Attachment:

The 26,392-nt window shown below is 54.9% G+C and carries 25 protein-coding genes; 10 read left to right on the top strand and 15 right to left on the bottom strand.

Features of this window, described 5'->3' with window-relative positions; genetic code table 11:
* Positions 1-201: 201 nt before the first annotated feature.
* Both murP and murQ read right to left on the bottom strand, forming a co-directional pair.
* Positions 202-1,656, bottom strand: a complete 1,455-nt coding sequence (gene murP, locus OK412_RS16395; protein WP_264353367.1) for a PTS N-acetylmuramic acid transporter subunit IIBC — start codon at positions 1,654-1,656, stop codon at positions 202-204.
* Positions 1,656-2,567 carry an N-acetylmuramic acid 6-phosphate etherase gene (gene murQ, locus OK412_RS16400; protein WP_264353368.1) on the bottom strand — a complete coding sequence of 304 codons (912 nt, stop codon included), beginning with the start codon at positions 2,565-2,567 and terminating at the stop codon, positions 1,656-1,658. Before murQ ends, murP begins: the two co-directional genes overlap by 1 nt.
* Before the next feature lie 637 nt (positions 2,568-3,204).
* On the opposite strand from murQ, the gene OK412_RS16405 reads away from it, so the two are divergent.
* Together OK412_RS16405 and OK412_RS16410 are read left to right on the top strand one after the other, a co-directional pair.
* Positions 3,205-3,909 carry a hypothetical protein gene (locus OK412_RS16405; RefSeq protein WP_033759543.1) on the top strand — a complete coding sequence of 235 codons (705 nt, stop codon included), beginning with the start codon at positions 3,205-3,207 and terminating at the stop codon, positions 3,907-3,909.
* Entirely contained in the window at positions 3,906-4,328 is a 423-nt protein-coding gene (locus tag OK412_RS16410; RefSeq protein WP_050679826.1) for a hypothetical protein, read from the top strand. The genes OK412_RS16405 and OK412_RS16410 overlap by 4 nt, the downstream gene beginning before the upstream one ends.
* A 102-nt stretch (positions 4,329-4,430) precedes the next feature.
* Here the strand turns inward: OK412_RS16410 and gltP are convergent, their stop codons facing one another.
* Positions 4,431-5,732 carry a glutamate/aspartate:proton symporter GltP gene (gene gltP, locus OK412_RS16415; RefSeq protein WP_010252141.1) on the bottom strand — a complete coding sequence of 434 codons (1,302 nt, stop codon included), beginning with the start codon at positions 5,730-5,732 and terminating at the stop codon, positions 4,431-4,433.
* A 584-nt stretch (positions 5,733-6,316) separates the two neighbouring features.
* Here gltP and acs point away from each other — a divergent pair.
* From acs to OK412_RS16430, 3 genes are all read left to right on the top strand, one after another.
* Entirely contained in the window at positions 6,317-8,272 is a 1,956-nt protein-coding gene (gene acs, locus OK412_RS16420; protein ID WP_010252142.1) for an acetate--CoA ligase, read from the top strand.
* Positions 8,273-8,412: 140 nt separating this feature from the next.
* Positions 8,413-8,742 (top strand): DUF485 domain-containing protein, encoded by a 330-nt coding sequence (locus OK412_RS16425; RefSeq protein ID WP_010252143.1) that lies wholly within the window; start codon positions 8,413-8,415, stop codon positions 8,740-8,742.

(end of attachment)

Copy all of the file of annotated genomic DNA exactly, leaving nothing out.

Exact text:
The 26,392-nt window shown below is 54.9% G+C and carries 25 protein-coding genes; 10 read left to right on the top strand and 15 right to left on the bottom strand.

Features of this window, described 5'->3' with window-relative positions; genetic code table 11:
* Positions 1-201: 201 nt before the first annotated feature.
* Both murP and murQ read right to left on the bottom strand, forming a co-directional pair.
* Positions 202-1,656, bottom strand: a complete 1,455-nt coding sequence (gene murP, locus OK412_RS16395; protein WP_264353367.1) for a PTS N-acetylmuramic acid transporter subunit IIBC — start codon at positions 1,654-1,656, stop codon at positions 202-204.
* Positions 1,656-2,567 carry an N-acetylmuramic acid 6-phosphate etherase gene (gene murQ, locus OK412_RS16400; protein WP_264353368.1) on the bottom strand — a complete coding sequence of 304 codons (912 nt, stop codon included), beginning with the start codon at positions 2,565-2,567 and terminating at the stop codon, positions 1,656-1,658. Before murQ ends, murP begins: the two co-directional genes overlap by 1 nt.
* Before the next feature lie 637 nt (positions 2,568-3,204).
* On the opposite strand from murQ, the gene OK412_RS16405 reads away from it, so the two are divergent.
* Together OK412_RS16405 and OK412_RS16410 are read left to right on the top strand one after the other, a co-directional pair.
* Positions 3,205-3,909 carry a hypothetical protein gene (locus OK412_RS16405; RefSeq protein WP_033759543.1) on the top strand — a complete coding sequence of 235 codons (705 nt, stop codon included), beginning with the start codon at positions 3,205-3,207 and terminating at the stop codon, positions 3,907-3,909.
* Entirely contained in the window at positions 3,906-4,328 is a 423-nt protein-coding gene (locus tag OK412_RS16410; RefSeq protein WP_050679826.1) for a hypothetical protein, read from the top strand. The genes OK412_RS16405 and OK412_RS16410 overlap by 4 nt, the downstream gene beginning before the upstream one ends.
* A 102-nt stretch (positions 4,329-4,430) precedes the next feature.
* Here the strand turns inward: OK412_RS16410 and gltP are convergent, their stop codons facing one another.
* Positions 4,431-5,732 carry a glutamate/aspartate:proton symporter GltP gene (gene gltP, locus OK412_RS16415; RefSeq protein WP_010252141.1) on the bottom strand — a complete coding sequence of 434 codons (1,302 nt, stop codon included), beginning with the start codon at positions 5,730-5,732 and terminating at the stop codon, positions 4,431-4,433.
* A 584-nt stretch (positions 5,733-6,316) separates the two neighbouring features.
* Here gltP and acs point away from each other — a divergent pair.
* From acs to OK412_RS16430, 3 genes are all read left to right on the top strand, one after another.
* Entirely contained in the window at positions 6,317-8,272 is a 1,956-nt protein-coding gene (gene acs, locus OK412_RS16420; protein ID WP_010252142.1) for an acetate--CoA ligase, read from the top strand.
* Positions 8,273-8,412: 140 nt separating this feature from the next.
* Positions 8,413-8,742 (top strand): DUF485 domain-containing protein, encoded by a 330-nt coding sequence (locus OK412_RS16425; RefSeq protein ID WP_010252143.1) that lies wholly within the window; start codon positions 8,413-8,415, stop codon positions 8,740-8,742.